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Integration and offender mental health

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The Journal of Forensic Psychiatry & Psychology

Informa UK Limited

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      Health systems integration: state of the evidence

      Introduction Integrated health systems are considered a solution to the challenge of maintaining the accessibility and integrity of healthcare in numerous jurisdictions worldwide. However, decision makers in a Canadian health region indicated they were challenged to find evidence-based information to assist with the planning and implementation of integrated healthcare systems. Methods A systematic literature review of peer-reviewed literature from health sciences and business databases, and targeted grey literature sources. Results Despite the large number of articles discussing integration, significant gaps in the research literature exist. There was a lack of high quality, empirical studies providing evidence on how health systems can improve service delivery and population health. No universal definition or concept of integration was found and multiple integration models from both the healthcare and business literature were proposed in the literature. The review also revealed a lack of standardized, validated tools that have been systematically used to evaluate integration outcomes. This makes measuring and comparing the impact of integration on system, provider and patient level challenging. Discussion and conclusion Healthcare is likely too complex for a one-size-fits-all integration solution. It is important for decision makers and planners to choose a set of complementary models, structures and processes to create an integrated health system that fits the needs of the population across the continuum of care. However, in order to have evidence available, decision makers and planners should include evaluation for accountability purposes and to ensure a better understanding of the effectiveness and impact of health systems integration.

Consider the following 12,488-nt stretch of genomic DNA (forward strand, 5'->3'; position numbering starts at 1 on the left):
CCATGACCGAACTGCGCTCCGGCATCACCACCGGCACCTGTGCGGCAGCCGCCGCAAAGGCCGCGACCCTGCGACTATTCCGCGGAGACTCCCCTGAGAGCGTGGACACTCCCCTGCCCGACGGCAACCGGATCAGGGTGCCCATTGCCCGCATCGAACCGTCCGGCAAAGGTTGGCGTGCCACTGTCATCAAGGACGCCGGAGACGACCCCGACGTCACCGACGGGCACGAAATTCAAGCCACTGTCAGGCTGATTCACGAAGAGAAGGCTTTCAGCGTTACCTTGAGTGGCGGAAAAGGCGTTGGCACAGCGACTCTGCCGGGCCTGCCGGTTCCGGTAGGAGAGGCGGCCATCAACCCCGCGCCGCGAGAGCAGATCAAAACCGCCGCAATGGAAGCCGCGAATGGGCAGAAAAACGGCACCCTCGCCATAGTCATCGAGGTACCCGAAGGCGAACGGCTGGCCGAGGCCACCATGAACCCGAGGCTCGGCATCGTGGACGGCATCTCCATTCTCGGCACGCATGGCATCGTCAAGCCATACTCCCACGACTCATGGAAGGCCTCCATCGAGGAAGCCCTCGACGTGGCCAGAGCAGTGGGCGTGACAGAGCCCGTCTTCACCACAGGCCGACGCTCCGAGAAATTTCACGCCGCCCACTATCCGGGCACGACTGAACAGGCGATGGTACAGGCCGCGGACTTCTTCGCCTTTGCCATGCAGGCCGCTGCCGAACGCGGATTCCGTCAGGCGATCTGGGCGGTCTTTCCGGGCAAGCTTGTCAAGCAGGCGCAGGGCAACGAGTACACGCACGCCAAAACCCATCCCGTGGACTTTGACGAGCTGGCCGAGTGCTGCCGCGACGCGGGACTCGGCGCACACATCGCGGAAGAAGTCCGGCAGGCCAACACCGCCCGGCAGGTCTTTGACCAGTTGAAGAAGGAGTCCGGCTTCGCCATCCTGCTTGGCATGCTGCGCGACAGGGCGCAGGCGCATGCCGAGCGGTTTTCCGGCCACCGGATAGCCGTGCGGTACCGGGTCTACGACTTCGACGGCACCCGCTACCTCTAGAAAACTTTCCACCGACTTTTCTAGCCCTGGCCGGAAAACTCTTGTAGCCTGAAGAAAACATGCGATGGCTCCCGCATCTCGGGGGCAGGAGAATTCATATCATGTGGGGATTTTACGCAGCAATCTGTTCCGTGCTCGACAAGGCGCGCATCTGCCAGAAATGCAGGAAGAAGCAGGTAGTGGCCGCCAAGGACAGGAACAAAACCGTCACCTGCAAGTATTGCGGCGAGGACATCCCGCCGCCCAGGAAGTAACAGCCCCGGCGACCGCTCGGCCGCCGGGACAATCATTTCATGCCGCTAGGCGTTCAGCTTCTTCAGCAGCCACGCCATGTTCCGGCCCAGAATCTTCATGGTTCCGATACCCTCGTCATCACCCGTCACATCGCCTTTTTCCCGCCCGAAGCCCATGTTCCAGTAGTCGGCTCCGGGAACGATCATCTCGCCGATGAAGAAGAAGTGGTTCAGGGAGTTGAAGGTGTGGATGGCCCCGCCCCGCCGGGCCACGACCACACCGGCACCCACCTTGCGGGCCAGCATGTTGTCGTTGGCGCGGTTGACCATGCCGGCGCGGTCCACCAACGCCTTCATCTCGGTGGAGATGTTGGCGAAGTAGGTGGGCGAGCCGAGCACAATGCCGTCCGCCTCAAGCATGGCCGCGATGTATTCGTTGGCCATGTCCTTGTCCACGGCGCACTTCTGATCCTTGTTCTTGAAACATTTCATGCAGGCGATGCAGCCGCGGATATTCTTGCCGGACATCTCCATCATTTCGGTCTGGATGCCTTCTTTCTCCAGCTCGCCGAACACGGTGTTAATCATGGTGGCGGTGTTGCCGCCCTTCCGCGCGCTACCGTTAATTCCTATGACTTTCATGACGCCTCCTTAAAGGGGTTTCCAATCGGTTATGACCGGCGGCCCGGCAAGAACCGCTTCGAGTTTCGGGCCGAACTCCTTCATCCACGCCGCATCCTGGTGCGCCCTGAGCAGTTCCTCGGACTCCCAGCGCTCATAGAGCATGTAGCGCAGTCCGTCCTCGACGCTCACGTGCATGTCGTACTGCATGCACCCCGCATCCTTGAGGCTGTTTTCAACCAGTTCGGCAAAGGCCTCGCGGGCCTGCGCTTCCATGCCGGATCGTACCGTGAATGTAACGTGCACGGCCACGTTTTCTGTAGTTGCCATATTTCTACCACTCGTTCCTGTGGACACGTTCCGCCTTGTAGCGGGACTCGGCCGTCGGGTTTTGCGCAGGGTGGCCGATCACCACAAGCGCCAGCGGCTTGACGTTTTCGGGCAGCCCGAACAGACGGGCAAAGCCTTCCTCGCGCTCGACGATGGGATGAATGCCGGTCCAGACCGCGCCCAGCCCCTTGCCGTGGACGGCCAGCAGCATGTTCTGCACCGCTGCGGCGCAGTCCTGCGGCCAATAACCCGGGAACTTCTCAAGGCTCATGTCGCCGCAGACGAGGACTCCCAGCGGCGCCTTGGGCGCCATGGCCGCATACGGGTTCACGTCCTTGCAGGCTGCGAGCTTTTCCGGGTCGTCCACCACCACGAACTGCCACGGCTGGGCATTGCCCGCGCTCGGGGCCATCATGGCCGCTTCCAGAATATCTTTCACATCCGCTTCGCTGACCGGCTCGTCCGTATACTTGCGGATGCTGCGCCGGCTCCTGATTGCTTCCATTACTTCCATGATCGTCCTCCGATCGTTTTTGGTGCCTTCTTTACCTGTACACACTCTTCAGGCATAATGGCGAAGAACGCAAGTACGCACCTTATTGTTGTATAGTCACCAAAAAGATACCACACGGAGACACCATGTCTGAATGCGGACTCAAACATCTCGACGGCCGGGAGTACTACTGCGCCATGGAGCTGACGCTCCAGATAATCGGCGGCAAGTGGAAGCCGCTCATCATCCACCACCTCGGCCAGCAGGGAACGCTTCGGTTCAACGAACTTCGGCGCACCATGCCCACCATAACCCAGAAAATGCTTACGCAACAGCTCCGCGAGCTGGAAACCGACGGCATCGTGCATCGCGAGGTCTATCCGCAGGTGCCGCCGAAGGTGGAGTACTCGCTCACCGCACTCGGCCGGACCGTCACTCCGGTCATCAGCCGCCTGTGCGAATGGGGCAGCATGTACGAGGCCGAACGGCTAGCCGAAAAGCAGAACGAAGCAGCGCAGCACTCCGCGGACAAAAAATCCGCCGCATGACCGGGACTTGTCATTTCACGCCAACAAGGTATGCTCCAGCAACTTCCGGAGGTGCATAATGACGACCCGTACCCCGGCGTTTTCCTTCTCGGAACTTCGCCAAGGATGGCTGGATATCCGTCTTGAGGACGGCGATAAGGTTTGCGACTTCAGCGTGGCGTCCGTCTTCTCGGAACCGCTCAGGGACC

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        Effect of mental health courts on arrests and jail days: a multisite study.